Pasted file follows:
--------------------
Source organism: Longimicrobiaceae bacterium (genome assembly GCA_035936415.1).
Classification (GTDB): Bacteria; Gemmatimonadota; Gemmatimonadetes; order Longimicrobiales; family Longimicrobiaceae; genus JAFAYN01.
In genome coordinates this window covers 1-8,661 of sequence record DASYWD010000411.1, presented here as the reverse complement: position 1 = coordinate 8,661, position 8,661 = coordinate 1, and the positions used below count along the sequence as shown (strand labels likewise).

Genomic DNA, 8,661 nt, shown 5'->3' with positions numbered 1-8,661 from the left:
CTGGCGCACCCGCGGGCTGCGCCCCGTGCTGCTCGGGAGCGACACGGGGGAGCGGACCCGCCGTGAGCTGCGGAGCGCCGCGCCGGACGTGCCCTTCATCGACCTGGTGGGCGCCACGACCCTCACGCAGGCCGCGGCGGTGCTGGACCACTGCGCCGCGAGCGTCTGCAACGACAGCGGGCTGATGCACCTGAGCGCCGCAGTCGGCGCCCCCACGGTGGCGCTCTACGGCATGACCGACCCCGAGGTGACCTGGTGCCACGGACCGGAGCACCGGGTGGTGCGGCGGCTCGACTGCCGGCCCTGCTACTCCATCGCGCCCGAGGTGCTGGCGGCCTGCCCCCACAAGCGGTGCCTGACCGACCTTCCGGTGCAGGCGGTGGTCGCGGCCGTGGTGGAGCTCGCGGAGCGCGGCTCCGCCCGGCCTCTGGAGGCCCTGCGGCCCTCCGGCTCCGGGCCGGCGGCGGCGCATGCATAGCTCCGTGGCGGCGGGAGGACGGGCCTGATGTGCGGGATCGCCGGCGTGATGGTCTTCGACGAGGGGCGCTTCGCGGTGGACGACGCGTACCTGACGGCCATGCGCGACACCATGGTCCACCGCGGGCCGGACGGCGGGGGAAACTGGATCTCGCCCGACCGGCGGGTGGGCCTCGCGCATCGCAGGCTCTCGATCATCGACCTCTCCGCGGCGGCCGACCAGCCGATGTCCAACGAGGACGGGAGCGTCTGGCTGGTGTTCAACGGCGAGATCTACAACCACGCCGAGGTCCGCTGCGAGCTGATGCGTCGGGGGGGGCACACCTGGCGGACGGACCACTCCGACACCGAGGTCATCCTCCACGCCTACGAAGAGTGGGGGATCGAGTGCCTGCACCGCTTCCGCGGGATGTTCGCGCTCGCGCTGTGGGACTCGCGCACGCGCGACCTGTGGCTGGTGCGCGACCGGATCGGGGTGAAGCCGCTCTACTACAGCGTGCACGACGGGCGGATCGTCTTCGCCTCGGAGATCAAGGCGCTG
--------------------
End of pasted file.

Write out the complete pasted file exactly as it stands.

Source organism: Longimicrobiaceae bacterium (genome assembly GCA_035936415.1).
Classification (GTDB): Bacteria; Gemmatimonadota; Gemmatimonadetes; order Longimicrobiales; family Longimicrobiaceae; genus JAFAYN01.
In genome coordinates this window covers 1-8,661 of sequence record DASYWD010000411.1, presented here as the reverse complement: position 1 = coordinate 8,661, position 8,661 = coordinate 1, and the positions used below count along the sequence as shown (strand labels likewise).

Genomic DNA, 8,661 nt, shown 5'->3' with positions numbered 1-8,661 from the left:
CTGGCGCACCCGCGGGCTGCGCCCCGTGCTGCTCGGGAGCGACACGGGGGAGCGGACCCGCCGTGAGCTGCGGAGCGCCGCGCCGGACGTGCCCTTCATCGACCTGGTGGGCGCCACGACCCTCACGCAGGCCGCGGCGGTGCTGGACCACTGCGCCGCGAGCGTCTGCAACGACAGCGGGCTGATGCACCTGAGCGCCGCAGTCGGCGCCCCCACGGTGGCGCTCTACGGCATGACCGACCCCGAGGTGACCTGGTGCCACGGACCGGAGCACCGGGTGGTGCGGCGGCTCGACTGCCGGCCCTGCTACTCCATCGCGCCCGAGGTGCTGGCGGCCTGCCCCCACAAGCGGTGCCTGACCGACCTTCCGGTGCAGGCGGTGGTCGCGGCCGTGGTGGAGCTCGCGGAGCGCGGCTCCGCCCGGCCTCTGGAGGCCCTGCGGCCCTCCGGCTCCGGGCCGGCGGCGGCGCATGCATAGCTCCGTGGCGGCGGGAGGACGGGCCTGATGTGCGGGATCGCCGGCGTGATGGTCTTCGACGAGGGGCGCTTCGCGGTGGACGACGCGTACCTGACGGCCATGCGCGACACCATGGTCCACCGCGGGCCGGACGGCGGGGGAAACTGGATCTCGCCCGACCGGCGGGTGGGCCTCGCGCATCGCAGGCTCTCGATCATCGACCTCTCCGCGGCGGCCGACCAGCCGATGTCCAACGAGGACGGGAGCGTCTGGCTGGTGTTCAACGGCGAGATCTACAACCACGCCGAGGTCCGCTGCGAGCTGATGCGTCGGGGGGGGCACACCTGGCGGACGGACCACTCCGACACCGAGGTCATCCTCCACGCCTACGAAGAGTGGGGGATCGAGTGCCTGCACCGCTTCCGCGGGATGTTCGCGCTCGCGCTGTGGGACTCGCGCACGCGCGACCTGTGGCTGGTGCGCGACCGGATCGGGGTGAAGCCGCTCTACTACAGCGTGCACGACGGGCGGATCGTCTTCGCCTCGGAGATCAAGGCGCTG